For the first time, smartphones become UK's favourite way to browse the web

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We're all using smartphones and it's no wonder

It's official: we've become a nation of smartphone addicts, with more people now using smartphones to get online than any other device.

That's according to a new study by Ofcom, which found that 66% of UK adults now own a smartphone, up from 39% in 2012, while 33% of internet users consider smartphones to be the most important device for getting online, compared to just 30% who favour laptops.

That's a huge shift from 2014, when just 22% looked to their phone and 40% chose their laptop.

It's probably no surprise then that as a nation we also spend longer online on our smartphones than other devices, averaging one hour and 54 minutes each day, compared to just one hour and 9 minutes for PCs and laptops.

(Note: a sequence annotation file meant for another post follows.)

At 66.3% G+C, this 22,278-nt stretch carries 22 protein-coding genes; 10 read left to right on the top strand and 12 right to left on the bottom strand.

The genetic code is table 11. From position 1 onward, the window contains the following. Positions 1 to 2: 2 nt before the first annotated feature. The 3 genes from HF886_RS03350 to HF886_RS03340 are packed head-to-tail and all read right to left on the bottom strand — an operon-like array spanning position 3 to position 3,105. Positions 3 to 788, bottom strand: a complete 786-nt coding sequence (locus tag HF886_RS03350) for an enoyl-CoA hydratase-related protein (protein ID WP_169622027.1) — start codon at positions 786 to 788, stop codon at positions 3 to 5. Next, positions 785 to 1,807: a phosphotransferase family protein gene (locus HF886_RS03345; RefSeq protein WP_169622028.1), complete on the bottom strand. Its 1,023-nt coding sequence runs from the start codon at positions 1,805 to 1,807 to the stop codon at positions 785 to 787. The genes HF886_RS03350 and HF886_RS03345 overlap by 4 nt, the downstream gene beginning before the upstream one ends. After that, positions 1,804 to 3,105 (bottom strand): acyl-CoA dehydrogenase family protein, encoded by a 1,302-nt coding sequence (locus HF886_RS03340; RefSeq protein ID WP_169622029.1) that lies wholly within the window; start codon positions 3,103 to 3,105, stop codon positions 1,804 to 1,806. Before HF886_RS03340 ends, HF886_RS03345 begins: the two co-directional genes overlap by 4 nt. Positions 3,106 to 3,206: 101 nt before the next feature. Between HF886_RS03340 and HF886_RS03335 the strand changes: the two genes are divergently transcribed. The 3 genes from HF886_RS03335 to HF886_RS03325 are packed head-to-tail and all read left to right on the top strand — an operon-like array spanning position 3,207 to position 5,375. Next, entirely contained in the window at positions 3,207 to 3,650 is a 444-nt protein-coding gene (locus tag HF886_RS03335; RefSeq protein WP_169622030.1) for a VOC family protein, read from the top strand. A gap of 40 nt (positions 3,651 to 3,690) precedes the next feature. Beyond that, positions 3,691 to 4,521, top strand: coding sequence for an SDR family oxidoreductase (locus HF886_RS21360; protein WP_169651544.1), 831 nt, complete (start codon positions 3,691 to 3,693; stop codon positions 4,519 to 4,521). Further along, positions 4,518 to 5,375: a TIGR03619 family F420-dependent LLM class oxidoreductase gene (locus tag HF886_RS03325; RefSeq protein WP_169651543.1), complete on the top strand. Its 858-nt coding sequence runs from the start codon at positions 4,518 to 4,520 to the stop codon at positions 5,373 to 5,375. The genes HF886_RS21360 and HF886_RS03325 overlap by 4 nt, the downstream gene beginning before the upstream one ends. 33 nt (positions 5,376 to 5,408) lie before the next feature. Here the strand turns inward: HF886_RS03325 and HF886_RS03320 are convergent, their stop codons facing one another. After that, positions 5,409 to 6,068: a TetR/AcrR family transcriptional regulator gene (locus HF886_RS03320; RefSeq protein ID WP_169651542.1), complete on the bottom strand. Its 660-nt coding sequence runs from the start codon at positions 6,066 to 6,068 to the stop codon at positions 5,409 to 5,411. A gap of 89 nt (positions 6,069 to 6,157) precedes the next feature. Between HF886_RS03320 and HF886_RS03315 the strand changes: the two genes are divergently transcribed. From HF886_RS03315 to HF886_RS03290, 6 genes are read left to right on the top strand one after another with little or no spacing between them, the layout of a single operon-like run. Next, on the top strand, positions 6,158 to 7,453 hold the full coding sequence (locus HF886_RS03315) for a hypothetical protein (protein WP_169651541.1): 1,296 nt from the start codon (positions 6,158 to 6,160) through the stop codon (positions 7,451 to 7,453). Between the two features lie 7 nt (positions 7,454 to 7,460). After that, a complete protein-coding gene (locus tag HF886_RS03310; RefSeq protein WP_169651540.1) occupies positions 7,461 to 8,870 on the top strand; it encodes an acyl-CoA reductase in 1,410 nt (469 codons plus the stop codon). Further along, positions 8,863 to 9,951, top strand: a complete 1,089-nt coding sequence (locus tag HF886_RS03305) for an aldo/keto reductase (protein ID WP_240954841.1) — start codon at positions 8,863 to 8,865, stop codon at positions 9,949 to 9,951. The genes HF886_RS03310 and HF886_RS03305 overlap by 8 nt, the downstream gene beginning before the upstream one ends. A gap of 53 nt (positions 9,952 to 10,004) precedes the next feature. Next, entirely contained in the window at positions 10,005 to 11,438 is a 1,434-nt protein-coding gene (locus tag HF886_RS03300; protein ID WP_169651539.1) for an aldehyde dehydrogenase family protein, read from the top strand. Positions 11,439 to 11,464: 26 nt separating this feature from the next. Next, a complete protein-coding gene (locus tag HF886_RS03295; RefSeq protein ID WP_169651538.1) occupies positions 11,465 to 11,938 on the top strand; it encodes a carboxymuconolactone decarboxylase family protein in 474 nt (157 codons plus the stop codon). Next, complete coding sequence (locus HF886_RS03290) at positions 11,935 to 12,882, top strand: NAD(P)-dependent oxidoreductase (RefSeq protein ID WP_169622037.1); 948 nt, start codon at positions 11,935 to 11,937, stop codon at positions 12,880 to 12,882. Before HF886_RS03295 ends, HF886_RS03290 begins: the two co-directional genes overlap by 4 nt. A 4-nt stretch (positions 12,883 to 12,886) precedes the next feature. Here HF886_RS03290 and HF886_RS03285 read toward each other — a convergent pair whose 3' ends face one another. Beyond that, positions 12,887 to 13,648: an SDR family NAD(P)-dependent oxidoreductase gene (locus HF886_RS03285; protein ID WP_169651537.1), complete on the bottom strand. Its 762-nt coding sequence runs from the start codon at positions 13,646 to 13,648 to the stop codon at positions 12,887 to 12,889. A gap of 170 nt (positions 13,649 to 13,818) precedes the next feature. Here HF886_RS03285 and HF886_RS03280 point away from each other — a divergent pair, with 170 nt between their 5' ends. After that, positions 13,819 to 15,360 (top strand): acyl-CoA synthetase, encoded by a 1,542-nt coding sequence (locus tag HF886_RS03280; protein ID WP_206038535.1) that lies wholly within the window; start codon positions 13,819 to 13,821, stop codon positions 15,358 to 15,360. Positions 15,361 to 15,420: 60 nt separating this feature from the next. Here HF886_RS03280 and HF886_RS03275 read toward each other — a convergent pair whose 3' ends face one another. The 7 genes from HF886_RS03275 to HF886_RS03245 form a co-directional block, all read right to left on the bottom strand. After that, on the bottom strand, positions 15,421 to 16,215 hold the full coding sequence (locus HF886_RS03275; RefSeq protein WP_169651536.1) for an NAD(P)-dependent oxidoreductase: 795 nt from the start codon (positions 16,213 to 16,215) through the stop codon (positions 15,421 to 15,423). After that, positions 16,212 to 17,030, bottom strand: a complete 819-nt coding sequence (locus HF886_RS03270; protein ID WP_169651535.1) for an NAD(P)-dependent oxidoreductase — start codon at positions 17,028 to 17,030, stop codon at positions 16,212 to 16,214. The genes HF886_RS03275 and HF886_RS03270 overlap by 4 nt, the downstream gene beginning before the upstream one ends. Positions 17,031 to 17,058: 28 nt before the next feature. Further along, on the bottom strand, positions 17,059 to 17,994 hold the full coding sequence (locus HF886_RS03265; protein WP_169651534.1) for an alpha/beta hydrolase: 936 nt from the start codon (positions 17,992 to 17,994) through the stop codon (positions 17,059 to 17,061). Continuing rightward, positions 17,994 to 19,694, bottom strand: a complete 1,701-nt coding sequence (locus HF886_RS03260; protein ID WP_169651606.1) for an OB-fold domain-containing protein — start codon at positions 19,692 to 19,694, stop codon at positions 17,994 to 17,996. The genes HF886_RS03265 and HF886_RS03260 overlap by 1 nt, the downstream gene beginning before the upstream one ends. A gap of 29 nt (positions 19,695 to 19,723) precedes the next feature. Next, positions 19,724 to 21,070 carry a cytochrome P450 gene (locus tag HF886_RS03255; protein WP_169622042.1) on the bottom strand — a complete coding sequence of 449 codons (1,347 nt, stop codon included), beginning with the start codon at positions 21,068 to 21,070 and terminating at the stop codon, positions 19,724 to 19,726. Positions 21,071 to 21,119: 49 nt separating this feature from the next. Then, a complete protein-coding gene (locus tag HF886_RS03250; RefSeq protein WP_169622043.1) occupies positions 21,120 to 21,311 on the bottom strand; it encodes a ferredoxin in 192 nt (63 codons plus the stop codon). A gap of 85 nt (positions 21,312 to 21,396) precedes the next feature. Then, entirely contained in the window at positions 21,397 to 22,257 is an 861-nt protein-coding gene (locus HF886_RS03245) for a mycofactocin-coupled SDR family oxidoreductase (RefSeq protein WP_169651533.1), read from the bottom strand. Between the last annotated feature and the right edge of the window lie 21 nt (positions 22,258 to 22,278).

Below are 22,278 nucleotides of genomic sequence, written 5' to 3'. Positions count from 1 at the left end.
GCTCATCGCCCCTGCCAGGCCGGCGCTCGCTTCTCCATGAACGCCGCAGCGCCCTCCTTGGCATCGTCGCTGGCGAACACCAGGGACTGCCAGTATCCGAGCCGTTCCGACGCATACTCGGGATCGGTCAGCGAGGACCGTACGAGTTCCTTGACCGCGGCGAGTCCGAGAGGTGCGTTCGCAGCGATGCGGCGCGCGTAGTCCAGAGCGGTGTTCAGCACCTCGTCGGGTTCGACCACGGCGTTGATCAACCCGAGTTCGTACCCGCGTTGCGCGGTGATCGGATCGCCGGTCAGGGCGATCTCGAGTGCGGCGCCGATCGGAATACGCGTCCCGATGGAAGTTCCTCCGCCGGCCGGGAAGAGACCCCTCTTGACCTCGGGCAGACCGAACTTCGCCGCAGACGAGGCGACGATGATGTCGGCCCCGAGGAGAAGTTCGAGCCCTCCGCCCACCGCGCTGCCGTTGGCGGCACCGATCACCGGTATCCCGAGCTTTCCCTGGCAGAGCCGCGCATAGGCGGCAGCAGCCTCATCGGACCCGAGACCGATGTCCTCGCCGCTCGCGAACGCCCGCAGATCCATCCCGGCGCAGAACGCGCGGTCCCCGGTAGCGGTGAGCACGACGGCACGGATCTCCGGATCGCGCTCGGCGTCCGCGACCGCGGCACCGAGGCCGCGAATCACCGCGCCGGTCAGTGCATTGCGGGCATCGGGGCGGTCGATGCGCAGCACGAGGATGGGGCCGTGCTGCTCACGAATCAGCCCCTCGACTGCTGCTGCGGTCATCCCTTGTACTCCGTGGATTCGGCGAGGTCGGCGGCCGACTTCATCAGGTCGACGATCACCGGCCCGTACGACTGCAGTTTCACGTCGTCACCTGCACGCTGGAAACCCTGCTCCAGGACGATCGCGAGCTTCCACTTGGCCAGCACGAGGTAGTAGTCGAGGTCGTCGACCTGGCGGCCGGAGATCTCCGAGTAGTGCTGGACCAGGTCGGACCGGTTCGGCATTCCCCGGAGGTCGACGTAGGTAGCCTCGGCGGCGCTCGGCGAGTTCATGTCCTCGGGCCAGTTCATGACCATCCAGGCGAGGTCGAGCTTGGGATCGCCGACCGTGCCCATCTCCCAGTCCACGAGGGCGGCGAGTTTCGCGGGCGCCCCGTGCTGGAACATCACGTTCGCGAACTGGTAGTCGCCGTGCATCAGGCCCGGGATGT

4G's the key

That's likely in large part down to 4G, which allows us to get online in more places and at higher speeds than ever before. Its popularity is clear, with Ofcom noting that 4G subscriptions jumped from 2.7 million at the start of 2014 to 23.6 million by the end.

As 4G becomes more widespread and smartphones become more affordable these figures are likely to continue to grow. Already 90% of 16-24 year olds own a handset, while even in the 55-64 age group smartphone ownership has gone up from just 19% in 2012 to 50% now.

We still spend longer as a nation in front of the television than our phones, but on this evidence it seems it's only a matter of time before even that is toppled by smartphones.

James Rogerson

James is a freelance phones, tablets and wearables writer and sub-editor at TechRadar. He has a love for everything ‘smart’, from watches to lights, and can often be found arguing with AI assistants or drowning in the latest apps. James also contributes to, and and has written for T3, Digital Camera World, Clarity Media and others, with work on the web, in print and on TV.